I found this quite interesting. The average IQ of France is essentially identical to that of Britain, so that’s not the issue. And even better, according to the PISA test results (from 2000-2012), Quebec does as well as the rest of Canada, typically scoring close to the national average. So the problem isn’t an initial deficit among the colonial New French. Indeed, as Peter Frost noted, some of the French Canadians may have underwent a period of intense selection for intelligence. That their descendants in the United States would then have a lower average IQ than other White groups would seem strange. I decided to take a look at French Canadian migration to the U.S.
As it turns out, during the heyday of Euro immigration to the U.S. (the industrial boom of the late 19th and early 20th centuries), over 900,000 French Canadians came to the United States. In good part, this was largely demographic spillover, as the French Canadian population underwent explosive growth and New France was beginning to fill. Many of these excess New French ventured to the factories jobs in the U.S., most across northern Yankeedom. Indeed, during the 100 years from 1840-1940, Quebec sent an average of 7% of its population per decade to the United States.
And, quite unlike other Euro immigrants to the States, the New French could in effect skip right across the border to reach their new homes. Most every migration event involves some sort of sorting process, and it appears in this migration the sorting process was pretty intense. Indeed, not only was access to travel comparatively easier compared to venturing across the Atlantic, the opportunities that awaited them in the New England factories “frequently required no formal skills or education and often would employ children and women.” The bulk of the emigrants to the U.S. were poor rural dwellers, (although a few middle class types did go to make a living offering their services to the migrants who left before them). The New French elite characterized the migrants thusly:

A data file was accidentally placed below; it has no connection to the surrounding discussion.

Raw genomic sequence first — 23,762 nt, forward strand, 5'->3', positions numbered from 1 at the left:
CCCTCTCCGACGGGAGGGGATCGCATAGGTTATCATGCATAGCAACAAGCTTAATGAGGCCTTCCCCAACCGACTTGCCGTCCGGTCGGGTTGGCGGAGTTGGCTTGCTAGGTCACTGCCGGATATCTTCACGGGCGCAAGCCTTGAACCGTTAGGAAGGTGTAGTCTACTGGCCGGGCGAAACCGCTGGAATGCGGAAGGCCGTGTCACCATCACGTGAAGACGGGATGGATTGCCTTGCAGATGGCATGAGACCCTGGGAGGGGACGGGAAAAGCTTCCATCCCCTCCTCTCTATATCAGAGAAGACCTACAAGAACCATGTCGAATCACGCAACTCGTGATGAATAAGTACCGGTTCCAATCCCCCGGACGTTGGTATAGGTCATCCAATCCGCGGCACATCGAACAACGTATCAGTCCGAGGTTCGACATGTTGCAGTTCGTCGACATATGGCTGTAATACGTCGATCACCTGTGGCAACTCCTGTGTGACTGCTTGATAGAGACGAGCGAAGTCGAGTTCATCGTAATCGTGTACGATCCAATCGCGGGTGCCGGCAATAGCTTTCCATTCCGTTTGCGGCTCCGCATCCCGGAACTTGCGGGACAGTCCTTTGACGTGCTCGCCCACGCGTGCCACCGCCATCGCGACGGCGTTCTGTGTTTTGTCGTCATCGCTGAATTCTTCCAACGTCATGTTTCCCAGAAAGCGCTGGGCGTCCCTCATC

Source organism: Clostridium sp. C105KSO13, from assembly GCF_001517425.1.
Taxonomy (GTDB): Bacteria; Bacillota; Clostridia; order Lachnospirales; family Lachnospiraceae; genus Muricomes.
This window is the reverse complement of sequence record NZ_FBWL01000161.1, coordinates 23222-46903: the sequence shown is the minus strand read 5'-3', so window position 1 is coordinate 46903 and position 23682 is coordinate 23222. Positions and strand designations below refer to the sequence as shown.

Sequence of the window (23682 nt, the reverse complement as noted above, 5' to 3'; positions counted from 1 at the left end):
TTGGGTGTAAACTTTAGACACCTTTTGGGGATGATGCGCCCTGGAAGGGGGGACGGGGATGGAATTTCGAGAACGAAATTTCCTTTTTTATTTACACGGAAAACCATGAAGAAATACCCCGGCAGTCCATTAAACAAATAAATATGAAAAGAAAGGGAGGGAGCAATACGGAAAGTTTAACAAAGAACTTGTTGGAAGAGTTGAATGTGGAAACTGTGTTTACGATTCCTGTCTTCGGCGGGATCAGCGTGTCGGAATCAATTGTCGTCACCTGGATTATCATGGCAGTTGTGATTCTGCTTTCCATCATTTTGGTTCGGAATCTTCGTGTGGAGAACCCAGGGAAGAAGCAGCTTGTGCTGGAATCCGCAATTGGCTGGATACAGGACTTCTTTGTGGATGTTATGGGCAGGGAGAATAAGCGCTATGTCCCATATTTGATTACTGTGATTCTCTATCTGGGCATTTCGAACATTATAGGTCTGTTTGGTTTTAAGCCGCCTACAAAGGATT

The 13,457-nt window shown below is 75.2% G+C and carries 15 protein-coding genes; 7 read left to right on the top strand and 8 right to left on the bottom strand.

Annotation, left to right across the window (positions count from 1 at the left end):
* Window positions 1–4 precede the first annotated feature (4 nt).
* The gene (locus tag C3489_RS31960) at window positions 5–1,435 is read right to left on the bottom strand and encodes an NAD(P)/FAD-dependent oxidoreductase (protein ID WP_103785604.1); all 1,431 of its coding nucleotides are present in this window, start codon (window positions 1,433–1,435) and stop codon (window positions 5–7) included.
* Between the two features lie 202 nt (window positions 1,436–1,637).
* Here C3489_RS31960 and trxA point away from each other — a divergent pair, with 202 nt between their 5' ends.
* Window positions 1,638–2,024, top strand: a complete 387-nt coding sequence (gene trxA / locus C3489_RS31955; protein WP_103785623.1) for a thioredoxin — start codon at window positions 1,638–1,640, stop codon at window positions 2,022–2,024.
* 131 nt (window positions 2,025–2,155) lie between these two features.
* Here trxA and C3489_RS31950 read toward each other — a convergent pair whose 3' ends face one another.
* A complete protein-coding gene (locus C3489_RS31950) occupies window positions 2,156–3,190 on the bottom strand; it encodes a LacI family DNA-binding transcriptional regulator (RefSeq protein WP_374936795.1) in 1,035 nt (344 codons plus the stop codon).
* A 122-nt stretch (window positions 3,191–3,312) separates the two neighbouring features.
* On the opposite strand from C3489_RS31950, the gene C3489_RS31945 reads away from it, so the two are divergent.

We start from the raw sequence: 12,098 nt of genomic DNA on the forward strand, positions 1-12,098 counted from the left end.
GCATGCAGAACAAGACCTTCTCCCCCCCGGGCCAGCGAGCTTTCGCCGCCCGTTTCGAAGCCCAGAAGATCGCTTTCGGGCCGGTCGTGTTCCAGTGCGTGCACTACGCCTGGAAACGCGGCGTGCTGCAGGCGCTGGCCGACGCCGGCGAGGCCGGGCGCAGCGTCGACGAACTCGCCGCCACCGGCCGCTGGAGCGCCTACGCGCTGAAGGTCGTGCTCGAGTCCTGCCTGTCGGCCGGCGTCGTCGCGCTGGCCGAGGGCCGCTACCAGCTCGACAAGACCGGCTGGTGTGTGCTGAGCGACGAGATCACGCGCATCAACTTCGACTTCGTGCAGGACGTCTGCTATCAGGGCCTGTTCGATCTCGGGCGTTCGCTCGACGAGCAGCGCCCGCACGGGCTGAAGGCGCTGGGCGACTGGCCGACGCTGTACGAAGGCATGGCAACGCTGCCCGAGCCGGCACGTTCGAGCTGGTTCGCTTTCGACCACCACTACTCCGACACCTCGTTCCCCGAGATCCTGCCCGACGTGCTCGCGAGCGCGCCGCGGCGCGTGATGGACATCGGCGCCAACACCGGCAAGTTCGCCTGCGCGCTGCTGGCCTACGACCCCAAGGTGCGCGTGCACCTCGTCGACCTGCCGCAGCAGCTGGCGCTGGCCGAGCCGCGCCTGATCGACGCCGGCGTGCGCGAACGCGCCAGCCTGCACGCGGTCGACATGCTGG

The clerical elite frequently misidentified the reasons for emigration laying the blame on the laziness of the emigrant or the extravagant desire for luxury of his wife. They were portrayed as weak people, incapable of effort or sacrifice, self-centred and inconsiderate of others.
While this source portrays this as propaganda meant to downplay and/or discourage the exodus, there may have been some element of truth to it. Perhaps the New French emigration to the U.S. was overly composed of the bottom rungs of Quebec and Acadian society.
In addition, overall goal among the emigrants was to eventually return to Canada, and a considerable fraction did so, albeit often only temporarily. It would appear likely, then, that the migration process involved two selective elements for the less able: those least successful in Canada in the first place were most likely to leave, and those unable to quickly make something of themselves in their new home were the least likely to be able to permanently return. Contrast this with other migrations events from greater distances, which tended to select for those quite above the bottom in both the initial migration and eventual retention in the States.